On this episode of The Why Factor, we find out why dogs are so special. Mary-Ann Ochota delves into the emotion, science and history that sets them apart - be they friend, foe or food.

(Image: Essex Search and Rescue, Credit: Gabriela Jones/BBC)

May 28 2018

23mins

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Rank #11: Romance

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Red roses, romantic dinners and Valentine’s Day might have become the modern expression of Romance – but where do its ancient roots lie? And do traditional ideas about Romance conflict with today’s experience of gender, love and sexuality?

Afua Hirsch talks to Eddie and Justin Outlaw about their experience of Romance as a gay couple in America’s deep south. We also hear from Kiru Taye, a Nigerian author who wanted to challenge the predominately white and western world of Romance novels; and sex and attachment expert Sarah Merrill describes how the romantic instinct is etched into our very biology.

Yet in the world of swipe right, swipe left dating apps – how might our experience of Romance be changing?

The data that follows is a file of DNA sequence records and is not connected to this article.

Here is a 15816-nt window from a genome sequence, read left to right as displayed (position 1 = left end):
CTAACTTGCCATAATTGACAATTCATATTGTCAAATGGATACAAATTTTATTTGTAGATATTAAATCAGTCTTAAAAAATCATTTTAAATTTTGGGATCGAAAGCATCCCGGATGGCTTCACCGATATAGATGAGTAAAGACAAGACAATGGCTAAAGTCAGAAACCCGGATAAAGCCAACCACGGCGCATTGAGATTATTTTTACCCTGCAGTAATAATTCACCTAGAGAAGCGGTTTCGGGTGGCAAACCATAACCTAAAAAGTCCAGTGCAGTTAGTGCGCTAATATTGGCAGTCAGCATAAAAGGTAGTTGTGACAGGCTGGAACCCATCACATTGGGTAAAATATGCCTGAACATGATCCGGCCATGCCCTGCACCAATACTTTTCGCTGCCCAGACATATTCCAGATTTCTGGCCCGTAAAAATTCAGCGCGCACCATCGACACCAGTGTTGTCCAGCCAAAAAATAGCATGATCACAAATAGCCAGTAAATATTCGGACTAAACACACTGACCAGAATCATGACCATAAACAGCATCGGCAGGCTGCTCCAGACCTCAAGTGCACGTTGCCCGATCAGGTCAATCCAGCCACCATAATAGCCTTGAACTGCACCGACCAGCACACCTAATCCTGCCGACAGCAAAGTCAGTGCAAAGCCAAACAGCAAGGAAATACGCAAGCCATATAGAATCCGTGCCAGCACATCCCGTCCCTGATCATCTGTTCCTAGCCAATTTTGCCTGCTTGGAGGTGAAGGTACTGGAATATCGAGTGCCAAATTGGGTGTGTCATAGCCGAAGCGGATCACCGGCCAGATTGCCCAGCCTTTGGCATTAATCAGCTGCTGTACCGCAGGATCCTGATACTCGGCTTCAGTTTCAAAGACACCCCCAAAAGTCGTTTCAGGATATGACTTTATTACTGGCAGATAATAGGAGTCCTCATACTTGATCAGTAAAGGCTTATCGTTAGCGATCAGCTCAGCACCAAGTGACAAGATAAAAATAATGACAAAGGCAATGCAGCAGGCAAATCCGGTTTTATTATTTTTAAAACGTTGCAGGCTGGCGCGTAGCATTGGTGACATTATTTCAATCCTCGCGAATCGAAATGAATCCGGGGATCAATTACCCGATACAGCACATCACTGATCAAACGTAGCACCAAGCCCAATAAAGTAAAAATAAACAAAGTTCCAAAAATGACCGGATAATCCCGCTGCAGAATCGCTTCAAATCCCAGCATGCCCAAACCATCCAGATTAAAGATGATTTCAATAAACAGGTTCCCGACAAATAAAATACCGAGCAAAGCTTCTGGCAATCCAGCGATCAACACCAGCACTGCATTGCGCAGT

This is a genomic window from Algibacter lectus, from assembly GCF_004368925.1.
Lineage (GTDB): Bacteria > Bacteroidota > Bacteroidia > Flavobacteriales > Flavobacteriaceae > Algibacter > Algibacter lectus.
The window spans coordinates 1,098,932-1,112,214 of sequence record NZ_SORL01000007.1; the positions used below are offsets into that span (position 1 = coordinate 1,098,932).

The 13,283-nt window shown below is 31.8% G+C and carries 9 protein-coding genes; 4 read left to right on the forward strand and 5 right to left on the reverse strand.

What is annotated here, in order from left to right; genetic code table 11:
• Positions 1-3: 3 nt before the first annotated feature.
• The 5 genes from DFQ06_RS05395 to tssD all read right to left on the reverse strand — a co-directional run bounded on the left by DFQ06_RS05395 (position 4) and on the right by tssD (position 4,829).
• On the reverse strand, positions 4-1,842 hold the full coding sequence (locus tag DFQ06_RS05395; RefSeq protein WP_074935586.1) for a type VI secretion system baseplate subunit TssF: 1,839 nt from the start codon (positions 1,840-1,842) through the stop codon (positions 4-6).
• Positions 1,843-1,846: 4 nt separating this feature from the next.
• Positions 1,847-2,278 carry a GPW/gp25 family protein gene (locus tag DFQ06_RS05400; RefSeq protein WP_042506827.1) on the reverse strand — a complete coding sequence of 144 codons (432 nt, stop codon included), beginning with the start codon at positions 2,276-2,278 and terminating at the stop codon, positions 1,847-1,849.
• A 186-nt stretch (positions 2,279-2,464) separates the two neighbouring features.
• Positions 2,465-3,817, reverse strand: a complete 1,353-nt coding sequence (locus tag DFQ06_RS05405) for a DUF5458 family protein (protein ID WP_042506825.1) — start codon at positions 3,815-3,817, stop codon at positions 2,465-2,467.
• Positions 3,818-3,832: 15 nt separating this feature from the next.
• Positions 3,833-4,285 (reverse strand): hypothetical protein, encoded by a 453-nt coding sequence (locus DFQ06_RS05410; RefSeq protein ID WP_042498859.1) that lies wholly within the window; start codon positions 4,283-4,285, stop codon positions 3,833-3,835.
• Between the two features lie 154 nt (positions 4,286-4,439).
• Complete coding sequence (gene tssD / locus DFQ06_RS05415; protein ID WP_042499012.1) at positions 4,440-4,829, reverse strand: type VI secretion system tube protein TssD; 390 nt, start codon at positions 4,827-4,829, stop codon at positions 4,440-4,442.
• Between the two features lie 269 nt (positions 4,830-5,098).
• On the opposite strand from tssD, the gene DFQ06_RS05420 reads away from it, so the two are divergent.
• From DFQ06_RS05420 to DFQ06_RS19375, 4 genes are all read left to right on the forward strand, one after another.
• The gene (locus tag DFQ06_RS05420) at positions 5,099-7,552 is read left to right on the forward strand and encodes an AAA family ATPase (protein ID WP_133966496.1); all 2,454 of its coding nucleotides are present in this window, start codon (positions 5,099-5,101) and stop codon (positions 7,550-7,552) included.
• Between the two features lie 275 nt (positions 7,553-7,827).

(Image: Book, heart pages, Credit: Shutterstock)

Sep 18 2017

23mins

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Rank #12: Attraction

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Why are we attracted to some people and to not others? Mike Williams explores the factors that lie behind our feelings of attraction. He speaks to the authors Christy and Clare Campbell. Christy fell in love at first sight, but it took Clare six months to feel that strong sense of attraction. After 40 years of marriage they are still attracted to each other.

Beauty, facial symmetry, personality and values all play a role in our attraction to others. Evolution biologist Dr Anna Machin from Oxford University explains the science behind attraction. Dr Machin explains how chemicals released in our brains gives us the confidence to approach someone who we are attracted to and how the smell and taste of a prospective partner can tell us a lot of their genes and whether they will be a compatible mate.

(Photo: A couple gazing at each other. Credit: Shutterstock)

Jun 27 2016

17mins

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Rank #13: Poetry

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Jo Fidgen asks why we read, or write poetry, as opposed to prose? What can poetry do that prose can’t? And why do we respond to poetry in a way that we don’t respond to prose? Jo talks to award-winning American poet Jane Hirshfield, to Cambridge cognitive neuroscientist Usha Goswami, to Brazilian “cordel” poetry expert Paulo Lumatti and to Rachel Kelly, author of Black Rainbow, who found poetry helped her recover from severe depression, and now reads poems in workshops with prisoners and others.